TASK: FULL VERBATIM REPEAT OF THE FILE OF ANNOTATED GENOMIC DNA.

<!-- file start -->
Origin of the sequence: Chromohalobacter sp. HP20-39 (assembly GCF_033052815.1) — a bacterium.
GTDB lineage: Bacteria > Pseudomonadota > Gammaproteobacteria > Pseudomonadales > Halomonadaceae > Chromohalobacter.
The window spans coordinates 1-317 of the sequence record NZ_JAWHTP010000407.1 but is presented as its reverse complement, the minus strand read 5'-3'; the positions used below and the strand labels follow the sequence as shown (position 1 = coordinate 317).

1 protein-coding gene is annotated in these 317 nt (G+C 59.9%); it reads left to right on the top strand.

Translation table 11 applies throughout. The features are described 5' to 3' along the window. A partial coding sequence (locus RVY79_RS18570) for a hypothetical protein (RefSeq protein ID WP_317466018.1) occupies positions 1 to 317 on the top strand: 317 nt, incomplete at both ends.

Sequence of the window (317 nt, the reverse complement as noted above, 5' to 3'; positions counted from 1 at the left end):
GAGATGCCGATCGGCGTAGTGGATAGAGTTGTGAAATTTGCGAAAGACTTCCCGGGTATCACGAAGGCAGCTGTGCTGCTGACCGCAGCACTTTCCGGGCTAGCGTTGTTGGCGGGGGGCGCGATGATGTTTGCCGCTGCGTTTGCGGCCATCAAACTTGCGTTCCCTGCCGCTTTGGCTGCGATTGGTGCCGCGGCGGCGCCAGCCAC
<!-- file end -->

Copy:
Origin of the sequence: Chromohalobacter sp. HP20-39 (assembly GCF_033052815.1) — a bacterium.
GTDB lineage: Bacteria > Pseudomonadota > Gammaproteobacteria > Pseudomonadales > Halomonadaceae > Chromohalobacter.
The window spans coordinates 1-317 of the sequence record NZ_JAWHTP010000407.1 but is presented as its reverse complement, the minus strand read 5'-3'; the positions used below and the strand labels follow the sequence as shown (position 1 = coordinate 317).

1 protein-coding gene is annotated in these 317 nt (G+C 59.9%); it reads left to right on the top strand.

Translation table 11 applies throughout. The features are described 5' to 3' along the window. A partial coding sequence (locus RVY79_RS18570) for a hypothetical protein (RefSeq protein ID WP_317466018.1) occupies positions 1 to 317 on the top strand: 317 nt, incomplete at both ends.

Sequence of the window (317 nt, the reverse complement as noted above, 5' to 3'; positions counted from 1 at the left end):
GAGATGCCGATCGGCGTAGTGGATAGAGTTGTGAAATTTGCGAAAGACTTCCCGGGTATCACGAAGGCAGCTGTGCTGCTGACCGCAGCACTTTCCGGGCTAGCGTTGTTGGCGGGGGGCGCGATGATGTTTGCCGCTGCGTTTGCGGCCATCAAACTTGCGTTCCCTGCCGCTTTGGCTGCGATTGGTGCCGCGGCGGCGCCAGCCAC